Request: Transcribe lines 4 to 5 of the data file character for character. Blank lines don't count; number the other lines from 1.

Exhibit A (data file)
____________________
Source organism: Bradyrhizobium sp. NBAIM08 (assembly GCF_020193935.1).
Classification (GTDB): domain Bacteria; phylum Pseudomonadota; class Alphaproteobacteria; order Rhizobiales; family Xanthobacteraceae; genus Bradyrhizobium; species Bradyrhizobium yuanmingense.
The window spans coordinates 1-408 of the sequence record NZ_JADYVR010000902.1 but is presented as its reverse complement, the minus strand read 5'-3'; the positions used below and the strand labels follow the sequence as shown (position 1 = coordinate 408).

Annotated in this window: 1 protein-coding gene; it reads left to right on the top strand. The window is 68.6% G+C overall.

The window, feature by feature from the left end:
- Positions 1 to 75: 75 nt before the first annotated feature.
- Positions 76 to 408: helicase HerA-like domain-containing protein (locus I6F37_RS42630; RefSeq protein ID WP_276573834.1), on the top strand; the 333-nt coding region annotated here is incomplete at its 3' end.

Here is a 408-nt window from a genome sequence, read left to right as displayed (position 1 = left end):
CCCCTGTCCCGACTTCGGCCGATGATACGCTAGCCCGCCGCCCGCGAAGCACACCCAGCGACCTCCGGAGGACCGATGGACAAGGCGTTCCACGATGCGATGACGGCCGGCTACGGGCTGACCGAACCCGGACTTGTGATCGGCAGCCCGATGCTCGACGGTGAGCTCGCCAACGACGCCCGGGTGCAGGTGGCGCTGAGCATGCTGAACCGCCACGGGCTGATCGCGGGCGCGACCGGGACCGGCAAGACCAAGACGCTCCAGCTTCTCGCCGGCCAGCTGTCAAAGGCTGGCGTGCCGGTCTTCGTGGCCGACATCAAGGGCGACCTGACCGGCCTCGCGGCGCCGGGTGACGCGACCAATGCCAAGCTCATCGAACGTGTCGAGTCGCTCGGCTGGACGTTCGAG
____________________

Annotated in this window: 1 protein-coding gene; it reads left to right on the top strand. The window is 68.6% G+C overall.

The window, feature by feature from the left end: